As the excess, glut-fest that is the-giving-of-thanks happens on this day, I reflect on the doting slaughter and carnal gobbling that occurs in Cannibal Holocaust. In my mind, there’s a natural, obvious connection between these two things.
Out of context and without a title, the theme for Cannibal Holocaust by Riz Ortolani is a beautiful, somber track that could have easily been the backdrop for a montage of lover’s frolicking, picnicking, and neck-nicking in a grassy field or meadow. Or the soothing musical backdrop that accompanies a series of framed photo stills that tell the story of couple riding toward the beginning a new life together in Mexico. Hell, Ortolani’s theme could even be the intro for a sexy-sudsy daytime soap. Add in context clues from Cannibal Holocaust though (title alone and/or a few sequenced clips) and a much different, more ominous song traverses through crackling speakers.
Cannibal Holocaust was the first in the horror subgenre of found footage films. The main theme for Cannibal Holocaust, in context, is eerie and unsettling. Ortolani’s score becomes a visual medley of warm, raw turtle potage, a rotation of humans chowin’ down on humans, lady kabobs, and other horror anomalies on the regular (as it does not letup).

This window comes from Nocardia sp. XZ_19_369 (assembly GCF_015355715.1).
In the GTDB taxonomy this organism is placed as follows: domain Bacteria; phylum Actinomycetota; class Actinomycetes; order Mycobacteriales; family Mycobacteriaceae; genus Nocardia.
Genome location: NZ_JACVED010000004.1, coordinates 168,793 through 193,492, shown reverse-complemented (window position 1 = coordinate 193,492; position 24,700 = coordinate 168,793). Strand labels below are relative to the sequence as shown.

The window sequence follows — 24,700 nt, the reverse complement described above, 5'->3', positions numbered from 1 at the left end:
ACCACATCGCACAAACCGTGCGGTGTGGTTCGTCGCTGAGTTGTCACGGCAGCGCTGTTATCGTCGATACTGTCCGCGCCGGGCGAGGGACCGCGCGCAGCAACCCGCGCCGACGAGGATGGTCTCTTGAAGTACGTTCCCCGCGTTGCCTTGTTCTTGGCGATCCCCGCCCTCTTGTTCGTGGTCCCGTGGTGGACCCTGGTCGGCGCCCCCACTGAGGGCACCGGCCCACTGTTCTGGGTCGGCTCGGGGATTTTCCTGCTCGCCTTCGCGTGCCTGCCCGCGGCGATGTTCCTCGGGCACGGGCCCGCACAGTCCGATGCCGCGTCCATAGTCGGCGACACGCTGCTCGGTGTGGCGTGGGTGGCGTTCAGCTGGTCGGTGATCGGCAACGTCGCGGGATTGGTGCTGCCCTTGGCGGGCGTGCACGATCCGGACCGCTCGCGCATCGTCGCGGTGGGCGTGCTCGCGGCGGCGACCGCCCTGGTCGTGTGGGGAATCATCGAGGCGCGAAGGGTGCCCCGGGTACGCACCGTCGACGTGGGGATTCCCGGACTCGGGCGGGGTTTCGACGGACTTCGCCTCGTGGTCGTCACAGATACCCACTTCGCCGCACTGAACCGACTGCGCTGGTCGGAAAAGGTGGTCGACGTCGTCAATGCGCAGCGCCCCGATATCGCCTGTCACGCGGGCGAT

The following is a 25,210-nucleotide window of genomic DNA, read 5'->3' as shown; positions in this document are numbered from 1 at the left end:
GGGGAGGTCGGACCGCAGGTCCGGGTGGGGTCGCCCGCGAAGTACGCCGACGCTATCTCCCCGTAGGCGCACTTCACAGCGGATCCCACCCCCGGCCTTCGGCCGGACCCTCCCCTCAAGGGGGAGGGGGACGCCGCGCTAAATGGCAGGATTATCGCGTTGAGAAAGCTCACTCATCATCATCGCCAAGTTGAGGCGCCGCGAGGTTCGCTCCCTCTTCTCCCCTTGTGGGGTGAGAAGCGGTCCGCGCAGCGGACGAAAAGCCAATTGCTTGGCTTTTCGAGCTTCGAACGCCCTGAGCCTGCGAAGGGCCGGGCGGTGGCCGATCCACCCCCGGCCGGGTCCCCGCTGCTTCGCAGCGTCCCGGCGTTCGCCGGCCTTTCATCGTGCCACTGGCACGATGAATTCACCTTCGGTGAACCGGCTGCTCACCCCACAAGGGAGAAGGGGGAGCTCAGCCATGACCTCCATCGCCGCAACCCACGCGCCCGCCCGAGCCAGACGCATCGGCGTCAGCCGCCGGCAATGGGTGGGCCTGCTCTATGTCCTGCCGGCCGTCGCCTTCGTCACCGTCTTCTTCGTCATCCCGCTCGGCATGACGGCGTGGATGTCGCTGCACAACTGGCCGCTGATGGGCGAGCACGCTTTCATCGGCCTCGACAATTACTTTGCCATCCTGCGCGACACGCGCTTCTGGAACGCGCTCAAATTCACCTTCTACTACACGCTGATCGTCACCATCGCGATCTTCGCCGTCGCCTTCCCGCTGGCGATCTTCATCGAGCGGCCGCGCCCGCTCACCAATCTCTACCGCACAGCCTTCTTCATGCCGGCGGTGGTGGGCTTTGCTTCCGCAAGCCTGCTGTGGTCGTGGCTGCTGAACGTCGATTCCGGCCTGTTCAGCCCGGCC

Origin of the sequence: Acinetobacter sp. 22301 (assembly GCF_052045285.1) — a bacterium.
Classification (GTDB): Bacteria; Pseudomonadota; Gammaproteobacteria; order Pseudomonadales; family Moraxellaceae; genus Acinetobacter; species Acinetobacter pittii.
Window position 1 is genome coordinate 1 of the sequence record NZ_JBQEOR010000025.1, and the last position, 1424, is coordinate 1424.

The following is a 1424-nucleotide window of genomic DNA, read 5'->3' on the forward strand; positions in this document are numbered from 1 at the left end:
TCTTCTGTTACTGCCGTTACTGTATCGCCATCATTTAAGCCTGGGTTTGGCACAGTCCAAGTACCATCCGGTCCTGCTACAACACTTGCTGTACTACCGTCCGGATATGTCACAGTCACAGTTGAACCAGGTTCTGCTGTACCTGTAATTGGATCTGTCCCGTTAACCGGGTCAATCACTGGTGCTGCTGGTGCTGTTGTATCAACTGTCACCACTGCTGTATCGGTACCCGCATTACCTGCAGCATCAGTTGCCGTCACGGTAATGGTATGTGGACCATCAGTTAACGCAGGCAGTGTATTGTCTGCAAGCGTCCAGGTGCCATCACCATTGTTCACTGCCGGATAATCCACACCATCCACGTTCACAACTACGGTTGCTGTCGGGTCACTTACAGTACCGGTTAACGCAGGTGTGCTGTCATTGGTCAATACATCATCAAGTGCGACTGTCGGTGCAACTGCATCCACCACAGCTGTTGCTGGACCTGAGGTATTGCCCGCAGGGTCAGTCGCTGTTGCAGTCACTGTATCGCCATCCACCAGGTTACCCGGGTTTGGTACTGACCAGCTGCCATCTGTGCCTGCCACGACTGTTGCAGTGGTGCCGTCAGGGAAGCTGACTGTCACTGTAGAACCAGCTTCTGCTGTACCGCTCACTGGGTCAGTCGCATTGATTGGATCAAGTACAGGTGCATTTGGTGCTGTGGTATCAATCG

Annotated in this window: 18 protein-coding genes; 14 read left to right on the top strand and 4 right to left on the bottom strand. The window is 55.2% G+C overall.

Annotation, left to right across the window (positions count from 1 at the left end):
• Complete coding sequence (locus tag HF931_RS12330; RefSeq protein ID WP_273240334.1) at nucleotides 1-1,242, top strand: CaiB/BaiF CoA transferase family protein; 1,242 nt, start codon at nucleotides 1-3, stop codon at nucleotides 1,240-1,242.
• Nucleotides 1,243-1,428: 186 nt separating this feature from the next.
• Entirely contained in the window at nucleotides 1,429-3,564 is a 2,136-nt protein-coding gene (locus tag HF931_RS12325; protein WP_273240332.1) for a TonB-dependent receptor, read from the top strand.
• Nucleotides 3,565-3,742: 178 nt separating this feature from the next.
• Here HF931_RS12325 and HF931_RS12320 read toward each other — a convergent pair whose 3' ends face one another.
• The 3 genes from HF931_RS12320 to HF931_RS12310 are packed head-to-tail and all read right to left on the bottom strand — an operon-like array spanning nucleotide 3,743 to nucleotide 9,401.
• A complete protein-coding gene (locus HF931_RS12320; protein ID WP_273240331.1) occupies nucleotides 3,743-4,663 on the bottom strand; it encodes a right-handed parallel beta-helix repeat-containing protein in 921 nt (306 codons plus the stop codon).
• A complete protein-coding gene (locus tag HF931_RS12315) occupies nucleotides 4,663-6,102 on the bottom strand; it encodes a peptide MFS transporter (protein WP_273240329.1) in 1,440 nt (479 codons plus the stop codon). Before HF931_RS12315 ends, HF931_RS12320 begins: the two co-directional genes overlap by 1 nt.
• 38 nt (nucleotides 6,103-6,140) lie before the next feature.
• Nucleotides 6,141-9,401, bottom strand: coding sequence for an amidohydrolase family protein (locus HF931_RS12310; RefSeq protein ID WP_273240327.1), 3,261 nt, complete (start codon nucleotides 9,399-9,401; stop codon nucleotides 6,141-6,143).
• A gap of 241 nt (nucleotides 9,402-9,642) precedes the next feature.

For me, songs that are deceptively calm and beautiful are the creepiest, and I wallow in that deception. I LOVE to be misled into something sinister. Not only do I want to be captured by a song, but I also want to be haunted by it. I want a song to follow me like a forlorn ghost and stay with me until it becomes a part of my own spirit. Carol Ann’s theme from Poltergeist comes to mind—it’s a melancholy lullaby and suburban serenade (signature Goldsmith), but without its movie association this song wouldn’t necessarily provoke thoughts about a little girl trapped in the netherworld with spirits hoisting bad juju and seeking a guide to lead them toward the light.
Music makes a film scene more memorable, it gives it auditory color, and if the auditory-visual pairing is right, the scene becomes significantly more meaningful.
I think of Anne Bennett’s character in Running with Scissors literally spinning and reveling in her own insanity to Manfred Mann’s cover of “Blinded by the Light.” OR—of Buffalo Bill dolling himself up in a girl scalp to Q Lazzarus’ “Goodbye Horses” in Silence of the Lambs. These are unforgettable moments in film, and the music carried these moments.
Could the Cannibal Holocaust theme work for a soap or provide the backdrop for a spaghetti western—you bet! And yet, this song is associated with something much more gruesome. Riz Ortolani’s music is clever and adaptable in that way.
Cannibal Holocaust is one of those films that leaves you stammering and stirring in an uncomfortable fog infused with thoughts and questions—like, “What the hell did I just watch?” But there’s no confusion when it comes to the main theme. Clearly, that song represents a composition of the highest order—a musical haven dressed in skin and ready to glide nude down a catwalk to reveal its sheer, maddening perfection.
“Eat up, buttercups!”
And HAPPY THANKSGIVING.